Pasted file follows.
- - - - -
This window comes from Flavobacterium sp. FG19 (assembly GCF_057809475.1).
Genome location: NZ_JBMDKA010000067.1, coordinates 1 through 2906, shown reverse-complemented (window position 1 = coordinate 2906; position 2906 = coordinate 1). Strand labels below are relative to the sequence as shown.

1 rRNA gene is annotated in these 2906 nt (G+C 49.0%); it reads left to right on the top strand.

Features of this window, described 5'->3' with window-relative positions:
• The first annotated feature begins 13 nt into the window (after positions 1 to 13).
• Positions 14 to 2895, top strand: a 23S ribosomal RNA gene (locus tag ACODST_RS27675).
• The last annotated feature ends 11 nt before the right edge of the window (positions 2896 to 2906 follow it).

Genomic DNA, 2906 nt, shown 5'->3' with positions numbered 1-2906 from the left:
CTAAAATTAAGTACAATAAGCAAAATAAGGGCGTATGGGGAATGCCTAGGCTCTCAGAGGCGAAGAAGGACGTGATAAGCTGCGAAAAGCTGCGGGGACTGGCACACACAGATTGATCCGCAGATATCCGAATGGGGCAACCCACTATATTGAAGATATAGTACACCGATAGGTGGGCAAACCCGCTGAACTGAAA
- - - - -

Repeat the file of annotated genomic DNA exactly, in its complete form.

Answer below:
This window comes from Flavobacterium sp. FG19 (assembly GCF_057809475.1).
Genome location: NZ_JBMDKA010000067.1, coordinates 1 through 2906, shown reverse-complemented (window position 1 = coordinate 2906; position 2906 = coordinate 1). Strand labels below are relative to the sequence as shown.

1 rRNA gene is annotated in these 2906 nt (G+C 49.0%); it reads left to right on the top strand.

Features of this window, described 5'->3' with window-relative positions:
• The first annotated feature begins 13 nt into the window (after positions 1 to 13).
• Positions 14 to 2895, top strand: a 23S ribosomal RNA gene (locus tag ACODST_RS27675).
• The last annotated feature ends 11 nt before the right edge of the window (positions 2896 to 2906 follow it).

Genomic DNA, 2906 nt, shown 5'->3' with positions numbered 1-2906 from the left:
CTAAAATTAAGTACAATAAGCAAAATAAGGGCGTATGGGGAATGCCTAGGCTCTCAGAGGCGAAGAAGGACGTGATAAGCTGCGAAAAGCTGCGGGGACTGGCACACACAGATTGATCCGCAGATATCCGAATGGGGCAACCCACTATATTGAAGATATAGTACACCGATAGGTGGGCAAACCCGCTGAACTGAAA